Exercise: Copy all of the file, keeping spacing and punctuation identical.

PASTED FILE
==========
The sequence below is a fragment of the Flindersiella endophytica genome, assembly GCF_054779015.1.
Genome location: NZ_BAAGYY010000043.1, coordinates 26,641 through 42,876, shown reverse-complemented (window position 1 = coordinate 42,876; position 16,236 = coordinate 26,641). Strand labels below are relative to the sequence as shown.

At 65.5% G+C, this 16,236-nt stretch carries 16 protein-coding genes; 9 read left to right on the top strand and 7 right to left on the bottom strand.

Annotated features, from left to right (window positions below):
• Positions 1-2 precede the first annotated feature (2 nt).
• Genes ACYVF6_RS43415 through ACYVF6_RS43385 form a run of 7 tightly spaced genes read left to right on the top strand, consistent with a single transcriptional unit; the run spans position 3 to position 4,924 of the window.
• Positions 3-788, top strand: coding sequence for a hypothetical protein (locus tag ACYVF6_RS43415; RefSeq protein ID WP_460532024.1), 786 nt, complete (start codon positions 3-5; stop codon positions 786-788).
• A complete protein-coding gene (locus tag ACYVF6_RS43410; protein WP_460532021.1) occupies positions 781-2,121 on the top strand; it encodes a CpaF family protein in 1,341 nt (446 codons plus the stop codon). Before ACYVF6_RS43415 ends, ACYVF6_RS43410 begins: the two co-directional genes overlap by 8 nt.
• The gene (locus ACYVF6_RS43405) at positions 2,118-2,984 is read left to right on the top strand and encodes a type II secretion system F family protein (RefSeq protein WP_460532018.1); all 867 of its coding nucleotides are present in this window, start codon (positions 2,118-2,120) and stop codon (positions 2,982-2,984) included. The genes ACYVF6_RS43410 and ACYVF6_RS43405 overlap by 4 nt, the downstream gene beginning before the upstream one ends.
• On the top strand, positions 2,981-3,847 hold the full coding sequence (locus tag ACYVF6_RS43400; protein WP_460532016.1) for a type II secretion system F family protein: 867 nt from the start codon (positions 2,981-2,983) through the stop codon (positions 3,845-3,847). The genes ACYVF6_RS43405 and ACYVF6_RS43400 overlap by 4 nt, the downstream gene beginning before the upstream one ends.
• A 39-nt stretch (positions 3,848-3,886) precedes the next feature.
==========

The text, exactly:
The sequence below is a fragment of the Flindersiella endophytica genome, assembly GCF_054779015.1.
Genome location: NZ_BAAGYY010000043.1, coordinates 26,641 through 42,876, shown reverse-complemented (window position 1 = coordinate 42,876; position 16,236 = coordinate 26,641). Strand labels below are relative to the sequence as shown.

At 65.5% G+C, this 16,236-nt stretch carries 16 protein-coding genes; 9 read left to right on the top strand and 7 right to left on the bottom strand.

Annotated features, from left to right (window positions below):
• Positions 1-2 precede the first annotated feature (2 nt).
• Genes ACYVF6_RS43415 through ACYVF6_RS43385 form a run of 7 tightly spaced genes read left to right on the top strand, consistent with a single transcriptional unit; the run spans position 3 to position 4,924 of the window.
• Positions 3-788, top strand: coding sequence for a hypothetical protein (locus tag ACYVF6_RS43415; RefSeq protein ID WP_460532024.1), 786 nt, complete (start codon positions 3-5; stop codon positions 786-788).
• A complete protein-coding gene (locus tag ACYVF6_RS43410; protein WP_460532021.1) occupies positions 781-2,121 on the top strand; it encodes a CpaF family protein in 1,341 nt (446 codons plus the stop codon). Before ACYVF6_RS43415 ends, ACYVF6_RS43410 begins: the two co-directional genes overlap by 8 nt.
• The gene (locus ACYVF6_RS43405) at positions 2,118-2,984 is read left to right on the top strand and encodes a type II secretion system F family protein (RefSeq protein WP_460532018.1); all 867 of its coding nucleotides are present in this window, start codon (positions 2,118-2,120) and stop codon (positions 2,982-2,984) included. The genes ACYVF6_RS43410 and ACYVF6_RS43405 overlap by 4 nt, the downstream gene beginning before the upstream one ends.
• On the top strand, positions 2,981-3,847 hold the full coding sequence (locus tag ACYVF6_RS43400; protein WP_460532016.1) for a type II secretion system F family protein: 867 nt from the start codon (positions 2,981-2,983) through the stop codon (positions 3,845-3,847). The genes ACYVF6_RS43405 and ACYVF6_RS43400 overlap by 4 nt, the downstream gene beginning before the upstream one ends.
• A 39-nt stretch (positions 3,848-3,886) precedes the next feature.